American Le Mans Series GTS champion Ron Fellows was happy to be back in the saddle ahead of schedule, driving a race car for the first time since having shoulder surgery December 1.

Fellows and the rest of the factory Chevrolet Corvette team spent Sunday and Monday testing at Sebring International Raceway in preparation for the season-opening Mobil 1 Twelve Hours of Sebring March 17-20. Fellows, who drove the last two races of the 2003 season with a painfully dislocated shoulder, admitted he was not back to full strength yet.

"It's a relief to be driving the car again," said Fellows, who has been driving a go kart at an indoor karting facility near his home as part of his therapy. "It's still pretty weak and not as strong as I would like, primarily dealing with the cornering loads on the track.

"It was great to be back," he said. "It feels like it's been awhile and it has. We don't normally stay this inactive behind the wheel. It was great to get in the car, especially with the new chassis and trying the Michelins for the first time. We've got a ways to go now to be strong for the Sebring event. Twelve hours is tough but we will be ready March 20."

Fellows injured his left shoulder in a rock-climbing accident on September 20 near his home in the Toronto suburb of Mississauga. The arthroscopic surgery was performed by Dr. Stephen L. Kollias, a shoulder specialist in Indianapolis, and Fellows has been undergoing therapy ever since.

"We had a bicep tendon that was torn, ligament tears in the rotator cuff and something in the scapula as well," he said. "I go to Indy every couple of weeks for the day and they are really happy with the progress. The arthroscopic method really makes for a quicker recovery because you don't have so much damage as when you're cut wide open there. Not as quick as I'd like but we'll just have to deal with it.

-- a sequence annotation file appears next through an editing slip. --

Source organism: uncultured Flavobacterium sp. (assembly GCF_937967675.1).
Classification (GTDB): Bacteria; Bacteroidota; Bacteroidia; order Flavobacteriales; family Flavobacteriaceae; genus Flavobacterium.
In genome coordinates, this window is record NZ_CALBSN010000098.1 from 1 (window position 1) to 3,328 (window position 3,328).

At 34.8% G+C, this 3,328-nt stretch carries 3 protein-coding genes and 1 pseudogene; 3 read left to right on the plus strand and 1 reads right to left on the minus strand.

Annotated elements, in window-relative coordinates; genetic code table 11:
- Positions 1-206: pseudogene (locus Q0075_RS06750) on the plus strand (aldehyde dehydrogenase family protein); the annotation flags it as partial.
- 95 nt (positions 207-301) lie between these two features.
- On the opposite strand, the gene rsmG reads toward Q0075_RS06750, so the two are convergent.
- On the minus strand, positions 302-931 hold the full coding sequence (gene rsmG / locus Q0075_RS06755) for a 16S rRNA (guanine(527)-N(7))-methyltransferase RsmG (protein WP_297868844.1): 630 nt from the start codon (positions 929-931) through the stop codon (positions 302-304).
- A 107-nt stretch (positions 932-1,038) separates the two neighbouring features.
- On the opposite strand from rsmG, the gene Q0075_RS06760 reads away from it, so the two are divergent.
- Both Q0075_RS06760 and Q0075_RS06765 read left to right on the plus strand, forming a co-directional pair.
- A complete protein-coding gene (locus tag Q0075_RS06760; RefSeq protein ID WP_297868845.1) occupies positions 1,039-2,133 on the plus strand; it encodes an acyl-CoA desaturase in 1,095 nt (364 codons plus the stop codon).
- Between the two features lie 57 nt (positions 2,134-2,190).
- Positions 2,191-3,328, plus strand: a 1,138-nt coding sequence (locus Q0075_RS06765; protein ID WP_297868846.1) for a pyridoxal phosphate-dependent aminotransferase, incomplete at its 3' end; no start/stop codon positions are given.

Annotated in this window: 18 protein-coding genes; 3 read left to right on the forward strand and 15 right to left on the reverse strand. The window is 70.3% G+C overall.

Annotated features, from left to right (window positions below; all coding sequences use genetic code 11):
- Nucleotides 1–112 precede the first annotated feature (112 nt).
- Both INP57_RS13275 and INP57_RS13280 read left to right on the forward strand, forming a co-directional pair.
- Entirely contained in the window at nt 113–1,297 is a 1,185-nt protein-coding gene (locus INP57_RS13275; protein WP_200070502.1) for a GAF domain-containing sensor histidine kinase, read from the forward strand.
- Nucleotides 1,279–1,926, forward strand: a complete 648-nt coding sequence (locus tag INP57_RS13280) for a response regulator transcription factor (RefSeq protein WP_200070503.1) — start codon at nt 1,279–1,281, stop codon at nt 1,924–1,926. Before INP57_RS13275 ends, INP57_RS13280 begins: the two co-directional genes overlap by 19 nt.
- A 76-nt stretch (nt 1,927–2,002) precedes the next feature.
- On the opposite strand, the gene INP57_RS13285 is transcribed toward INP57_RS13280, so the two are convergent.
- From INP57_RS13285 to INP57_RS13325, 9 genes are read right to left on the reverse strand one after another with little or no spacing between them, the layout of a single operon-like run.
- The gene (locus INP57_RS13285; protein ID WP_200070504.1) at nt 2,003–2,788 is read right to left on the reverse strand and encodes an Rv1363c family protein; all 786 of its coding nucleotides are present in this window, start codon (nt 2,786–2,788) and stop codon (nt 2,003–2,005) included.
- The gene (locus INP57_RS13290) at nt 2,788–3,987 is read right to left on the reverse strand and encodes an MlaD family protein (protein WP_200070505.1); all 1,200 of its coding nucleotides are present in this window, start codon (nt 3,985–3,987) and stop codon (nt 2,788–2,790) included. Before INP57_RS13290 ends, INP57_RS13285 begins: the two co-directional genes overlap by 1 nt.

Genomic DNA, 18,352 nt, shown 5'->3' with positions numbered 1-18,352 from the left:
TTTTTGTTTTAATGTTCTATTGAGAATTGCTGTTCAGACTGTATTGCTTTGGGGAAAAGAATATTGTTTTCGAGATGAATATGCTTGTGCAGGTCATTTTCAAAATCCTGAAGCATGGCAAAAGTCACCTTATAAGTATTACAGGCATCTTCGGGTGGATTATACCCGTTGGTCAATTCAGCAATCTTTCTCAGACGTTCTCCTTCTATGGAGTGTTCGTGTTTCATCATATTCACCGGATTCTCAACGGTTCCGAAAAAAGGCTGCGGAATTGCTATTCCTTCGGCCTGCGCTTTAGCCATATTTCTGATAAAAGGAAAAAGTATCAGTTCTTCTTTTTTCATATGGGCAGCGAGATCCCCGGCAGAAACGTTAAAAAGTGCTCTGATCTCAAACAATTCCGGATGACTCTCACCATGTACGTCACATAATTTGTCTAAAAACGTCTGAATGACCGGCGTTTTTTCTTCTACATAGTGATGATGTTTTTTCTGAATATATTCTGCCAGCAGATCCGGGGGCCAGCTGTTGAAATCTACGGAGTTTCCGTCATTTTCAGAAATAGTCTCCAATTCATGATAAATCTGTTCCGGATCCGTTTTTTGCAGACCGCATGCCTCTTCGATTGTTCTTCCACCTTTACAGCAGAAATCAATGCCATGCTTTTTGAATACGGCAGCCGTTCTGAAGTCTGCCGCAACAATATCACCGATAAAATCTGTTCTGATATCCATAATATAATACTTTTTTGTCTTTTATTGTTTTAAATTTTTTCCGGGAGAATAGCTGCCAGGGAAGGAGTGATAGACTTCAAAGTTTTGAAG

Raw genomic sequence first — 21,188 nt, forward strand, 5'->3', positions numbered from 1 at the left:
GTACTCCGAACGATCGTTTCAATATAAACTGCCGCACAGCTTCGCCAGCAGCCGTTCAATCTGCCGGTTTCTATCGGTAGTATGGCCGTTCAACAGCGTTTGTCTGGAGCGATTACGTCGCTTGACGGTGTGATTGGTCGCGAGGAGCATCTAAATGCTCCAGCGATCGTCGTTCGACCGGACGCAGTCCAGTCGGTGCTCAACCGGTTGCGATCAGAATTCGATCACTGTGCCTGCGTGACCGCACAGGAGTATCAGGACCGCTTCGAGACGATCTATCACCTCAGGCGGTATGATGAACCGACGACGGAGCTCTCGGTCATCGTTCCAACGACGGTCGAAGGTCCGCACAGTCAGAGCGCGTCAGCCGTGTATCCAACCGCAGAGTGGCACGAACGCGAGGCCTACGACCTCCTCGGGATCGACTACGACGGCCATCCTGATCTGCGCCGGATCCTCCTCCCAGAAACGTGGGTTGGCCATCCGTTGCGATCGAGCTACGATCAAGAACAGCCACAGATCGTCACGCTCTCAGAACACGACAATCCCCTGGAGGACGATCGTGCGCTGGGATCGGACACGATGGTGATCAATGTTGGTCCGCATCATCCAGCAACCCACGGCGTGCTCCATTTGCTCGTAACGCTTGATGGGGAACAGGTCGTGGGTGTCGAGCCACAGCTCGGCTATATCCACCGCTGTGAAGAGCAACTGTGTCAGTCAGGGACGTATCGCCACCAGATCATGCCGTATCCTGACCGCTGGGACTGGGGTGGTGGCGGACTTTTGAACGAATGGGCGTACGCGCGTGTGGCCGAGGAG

"The hardest part has been just having to let it take, and not being able to do certain activities that you want to be doing at this time of year in preparation for the season," he said. "It's a bit frustrating not being able to generally get more aggressive with the therapy. Both the doctor and my therapist have just said you've got to let it take and go at it slowly, so we're hopefully going to graduate beyond just working the bicep with a bottle of Gatorade to some serious weight here soon."

Fellows said his injury, surgery and recovery has helped him gain respect for other professional athletes who come back from injuries.

"It's pretty interesting because I've never really had a serious injury," he said. "I've had a couple of concussions, but nothing like this in terms of tears and having to get some repair work done and trying to develop the kind of mental toughness that needs to happen in terms of the patience.

"I have a lot of respect for certainly the hockey players that go through a similar kind of shoulder injury and are, especially at that level, getting back after 10 weeks or so," he said. "Then the first thing they do is slam into the boards with it, so you've got to have a lot of confidence in your repair job and therapy work. It's frustrating but it's been interesting to learn how to adapt, and how to try to mentally prepare even though you're unable to do some of the physical stuff."

Fellows and co-driver Johnny O'Connell have won the GTS class in the Mobil 1 Twelve Hours of Sebring the past two years with two different third co-drivers. This year, they will have another new third driver in Italian Max Papis, a veteran of Formula One, CART and sports car racing, as they try for their third consecutive Sebring victory. Papis will also drive with Corvette Racing in the 24 Hours of Le Mans.

In addition, Fellows will be chasing an ALMS record this season as he tries to become the first driver in series history to win three consecutive driving championships.

The 52nd annual Mobil 1 Twelve Hours of Sebring will get the green flag at 10.30 am [local time] on Saturday, March 20.



Loading Comments...